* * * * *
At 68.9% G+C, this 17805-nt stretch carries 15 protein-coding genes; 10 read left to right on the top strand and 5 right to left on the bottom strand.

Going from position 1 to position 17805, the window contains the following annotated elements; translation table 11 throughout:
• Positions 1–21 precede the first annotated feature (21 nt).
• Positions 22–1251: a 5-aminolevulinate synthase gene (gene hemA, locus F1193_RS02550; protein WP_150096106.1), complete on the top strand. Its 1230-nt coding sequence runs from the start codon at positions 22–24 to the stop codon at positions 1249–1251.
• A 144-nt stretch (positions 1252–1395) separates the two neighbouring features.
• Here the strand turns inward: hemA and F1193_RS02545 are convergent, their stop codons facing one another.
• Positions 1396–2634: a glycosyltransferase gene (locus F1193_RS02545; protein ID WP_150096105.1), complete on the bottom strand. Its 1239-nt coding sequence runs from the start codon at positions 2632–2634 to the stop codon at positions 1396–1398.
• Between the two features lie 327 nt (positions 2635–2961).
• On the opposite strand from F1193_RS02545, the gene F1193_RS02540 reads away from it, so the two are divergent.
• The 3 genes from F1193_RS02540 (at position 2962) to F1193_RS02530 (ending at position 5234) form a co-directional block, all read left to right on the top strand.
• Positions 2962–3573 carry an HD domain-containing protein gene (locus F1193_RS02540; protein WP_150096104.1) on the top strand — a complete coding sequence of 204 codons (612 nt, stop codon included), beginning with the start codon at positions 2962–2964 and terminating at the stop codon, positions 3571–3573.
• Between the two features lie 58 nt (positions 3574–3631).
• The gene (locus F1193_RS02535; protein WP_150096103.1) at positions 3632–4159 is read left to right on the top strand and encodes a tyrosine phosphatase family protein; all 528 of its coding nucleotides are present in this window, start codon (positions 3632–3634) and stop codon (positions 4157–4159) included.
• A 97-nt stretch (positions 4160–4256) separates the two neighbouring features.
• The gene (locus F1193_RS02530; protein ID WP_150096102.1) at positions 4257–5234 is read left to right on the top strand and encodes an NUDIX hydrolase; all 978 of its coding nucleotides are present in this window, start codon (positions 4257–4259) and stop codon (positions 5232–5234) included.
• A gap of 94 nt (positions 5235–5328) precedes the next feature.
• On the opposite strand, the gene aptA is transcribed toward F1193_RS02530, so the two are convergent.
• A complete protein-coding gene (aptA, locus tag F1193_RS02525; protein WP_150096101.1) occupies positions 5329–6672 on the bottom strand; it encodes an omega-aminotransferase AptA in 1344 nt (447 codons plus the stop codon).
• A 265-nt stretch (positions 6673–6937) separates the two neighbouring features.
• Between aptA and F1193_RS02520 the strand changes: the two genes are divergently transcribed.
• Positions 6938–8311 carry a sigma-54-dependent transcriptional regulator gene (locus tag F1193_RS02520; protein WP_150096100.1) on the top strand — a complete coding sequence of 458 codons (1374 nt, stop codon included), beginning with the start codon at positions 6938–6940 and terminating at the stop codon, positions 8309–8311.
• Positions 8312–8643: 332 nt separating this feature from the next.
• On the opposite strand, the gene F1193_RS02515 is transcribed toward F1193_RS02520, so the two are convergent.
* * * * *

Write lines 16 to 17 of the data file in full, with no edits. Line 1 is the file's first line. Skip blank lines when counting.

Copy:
• A gap of 94 nt (positions 5235–5328) precedes the next feature.
• On the opposite strand, the gene aptA is transcribed toward F1193_RS02530, so the two are convergent.